Sharp-tailed Sandpipers

One of the easiest shorebirds to observe along the edge of the highway across Roebuck Plains at the moment is the Sharp-tailed SandpiperCalidris acuminata. It won’t be long before they have all set off on their northward migration to breed, but for now they are feeding up. Sharp-tailed Sandpipers are the “red heads” of the shorebirds and they are also quite well camouflaged amongst the grasses and mud. In the header photo above they are feeding in between the highway and the fence. The stations have a firebreak along the fence-line and there is a higher area of ground right against the fence and it is still flooded on both sides of the fence. The mud is full of aquatic insects and their larvae and the Sharp-tailed Sandpipers have joined many other species feeding along this stretch of main highway around Australia.

It is essential that the Sharp-tailed Sandpiper makes the most of the available food before it sets off on its migration. They will breed in the short Siberian summer between June and August and they will then return to Australia. The distribution of Sharp-tailed Sandpipers in Australia is highly dependant on our changing environment. Due to the fact that different areas flood each year they will also disperse to different areas. We are lucky this year that they can easily be viewed from the edge of the highway so close to Broome.

Two Sharp-tailed Sandpipers in the mud

Three Sharp-tailed Sandpipers

Preening Sharp-tailed Sandpipers

The colouring of the Sharp-tailed Sandpipers is quite beautiful at this time of year and catching the sunlight on their feathers really highlights their “red heads”.

Sharp-tailed Sandpiper feeding

We are very lucky to be able to observe shorebirds from the convenience of our vehicle, which is an excellent bird hide. We are able to observe the shorebirds without disturbing their feeding and we will miss them when they have mostly gone north on migration. However, we know they are heading off to breed and we look forward to their return and juveniles joining the flocks around Broome later in the year.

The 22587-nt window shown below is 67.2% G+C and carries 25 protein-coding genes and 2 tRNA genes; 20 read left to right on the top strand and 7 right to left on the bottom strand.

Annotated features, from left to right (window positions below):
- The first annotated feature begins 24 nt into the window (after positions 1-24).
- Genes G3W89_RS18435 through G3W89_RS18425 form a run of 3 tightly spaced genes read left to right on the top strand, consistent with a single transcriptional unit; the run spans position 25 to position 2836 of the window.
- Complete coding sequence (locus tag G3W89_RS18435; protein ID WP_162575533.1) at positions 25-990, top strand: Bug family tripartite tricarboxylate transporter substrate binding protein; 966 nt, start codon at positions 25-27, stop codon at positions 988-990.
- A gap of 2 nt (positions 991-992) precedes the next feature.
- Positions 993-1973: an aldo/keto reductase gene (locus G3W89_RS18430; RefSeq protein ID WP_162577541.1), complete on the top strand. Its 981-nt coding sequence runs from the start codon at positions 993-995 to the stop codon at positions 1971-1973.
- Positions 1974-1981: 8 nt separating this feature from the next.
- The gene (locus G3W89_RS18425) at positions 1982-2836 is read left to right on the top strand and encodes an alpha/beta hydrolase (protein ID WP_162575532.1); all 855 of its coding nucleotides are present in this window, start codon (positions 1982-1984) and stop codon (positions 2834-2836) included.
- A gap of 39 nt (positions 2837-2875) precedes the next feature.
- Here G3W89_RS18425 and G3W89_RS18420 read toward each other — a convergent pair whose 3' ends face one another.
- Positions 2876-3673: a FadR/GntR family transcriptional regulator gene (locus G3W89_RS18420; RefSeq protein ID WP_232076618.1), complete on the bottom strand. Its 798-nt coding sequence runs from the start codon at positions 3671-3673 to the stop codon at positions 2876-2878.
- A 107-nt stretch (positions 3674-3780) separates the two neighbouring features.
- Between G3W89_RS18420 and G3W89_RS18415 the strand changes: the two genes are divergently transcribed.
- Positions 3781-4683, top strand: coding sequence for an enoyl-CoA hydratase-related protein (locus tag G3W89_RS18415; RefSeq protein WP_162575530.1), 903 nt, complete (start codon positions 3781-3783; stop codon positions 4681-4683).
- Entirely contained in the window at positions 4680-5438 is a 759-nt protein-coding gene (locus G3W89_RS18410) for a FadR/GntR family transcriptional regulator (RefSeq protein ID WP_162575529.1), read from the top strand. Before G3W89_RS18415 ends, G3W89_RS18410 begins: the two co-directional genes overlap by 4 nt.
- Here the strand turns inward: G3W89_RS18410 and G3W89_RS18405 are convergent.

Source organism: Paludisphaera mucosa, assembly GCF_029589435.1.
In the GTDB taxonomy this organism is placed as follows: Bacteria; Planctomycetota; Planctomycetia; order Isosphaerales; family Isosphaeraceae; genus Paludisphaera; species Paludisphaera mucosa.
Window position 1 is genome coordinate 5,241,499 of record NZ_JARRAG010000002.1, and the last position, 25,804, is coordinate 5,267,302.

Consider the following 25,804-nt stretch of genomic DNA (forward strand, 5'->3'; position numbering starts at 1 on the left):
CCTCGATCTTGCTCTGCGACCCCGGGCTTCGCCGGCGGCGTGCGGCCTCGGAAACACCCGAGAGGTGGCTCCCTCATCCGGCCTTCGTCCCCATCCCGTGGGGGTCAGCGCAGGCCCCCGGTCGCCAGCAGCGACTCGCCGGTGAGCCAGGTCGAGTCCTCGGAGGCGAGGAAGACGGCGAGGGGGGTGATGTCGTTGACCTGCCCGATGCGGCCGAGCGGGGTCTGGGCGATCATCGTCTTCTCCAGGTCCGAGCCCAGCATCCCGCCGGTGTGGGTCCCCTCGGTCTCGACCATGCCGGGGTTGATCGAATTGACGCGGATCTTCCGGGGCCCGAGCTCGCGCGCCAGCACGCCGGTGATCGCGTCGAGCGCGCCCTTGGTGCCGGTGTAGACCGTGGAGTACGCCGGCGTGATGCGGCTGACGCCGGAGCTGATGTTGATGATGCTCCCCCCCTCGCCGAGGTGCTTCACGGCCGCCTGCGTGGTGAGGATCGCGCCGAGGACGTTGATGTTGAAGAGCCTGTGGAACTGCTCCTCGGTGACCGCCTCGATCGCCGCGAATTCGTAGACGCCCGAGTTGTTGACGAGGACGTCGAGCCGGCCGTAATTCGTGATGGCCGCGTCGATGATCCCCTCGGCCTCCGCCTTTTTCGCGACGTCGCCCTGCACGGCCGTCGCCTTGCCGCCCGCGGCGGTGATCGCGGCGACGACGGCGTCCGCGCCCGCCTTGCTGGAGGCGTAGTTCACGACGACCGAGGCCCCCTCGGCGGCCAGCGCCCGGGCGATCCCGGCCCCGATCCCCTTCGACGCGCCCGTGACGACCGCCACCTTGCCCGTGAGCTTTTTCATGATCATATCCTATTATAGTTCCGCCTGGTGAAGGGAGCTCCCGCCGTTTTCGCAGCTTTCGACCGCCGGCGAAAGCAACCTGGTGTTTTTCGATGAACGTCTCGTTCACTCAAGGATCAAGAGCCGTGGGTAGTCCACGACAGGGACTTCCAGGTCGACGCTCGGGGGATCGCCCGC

One of the easiest shorebirds to observe along the edge of the highway across Roebuck Plains at the moment is the Sharp-tailed Sandpiper–Calidris acuminata. It won’t be long before they have all set off on their northward migration to breed, but for now they are feeding up. Sharp-tailed Sandpipers are the “red heads” of the shorebirds and they are also quite well camouflaged amongst the grasses and mud. In the header photo above they are feeding in between the highway and the fence. The stations have a firebreak along the fence-line and there is a higher area of ground right against the fence and it is still flooded on both sides of the fence. The mud is full of aquatic insects and their larvae and the Sharp-tailed Sandpipers have joined many other species feeding along this stretch of main highway around Australia. It is essential that the Sharp-tailed Sandpiper makes the most of the available food before it sets off on its migration. They will breed in the short Siberian summer between June and August and they will then return to Australia. The distribution of Sharp-tailed Sandpipers in Australia is highly dependant on our changing environment. Due to the fact that different areas flood each year they will also disperse to different areas. We are lucky this year that they can easily be viewed from the edge of the highway so close to Broome. Two Sharp-tailed Sandpipers in the mud Three Sharp-tailed Sandpipers Preening Sharp-tailed Sandpipers The colouring of the Sharp-tailed Sandpipers is quite beautiful at this time of year and catching the sunlight on their feathers really highlights their “red heads”. Sharp-tailed Sandpiper feeding We are very lucky to be able to observe shorebirds from the convenience of our vehicle, which is an excellent bird hide. We are able to observe the shorebirds without disturbing their feeding and we will miss them when they have mostly gone north on migration. However, we know they are heading off to breed and we look forward to their return and juveniles joining the flocks around Broome later in the year.

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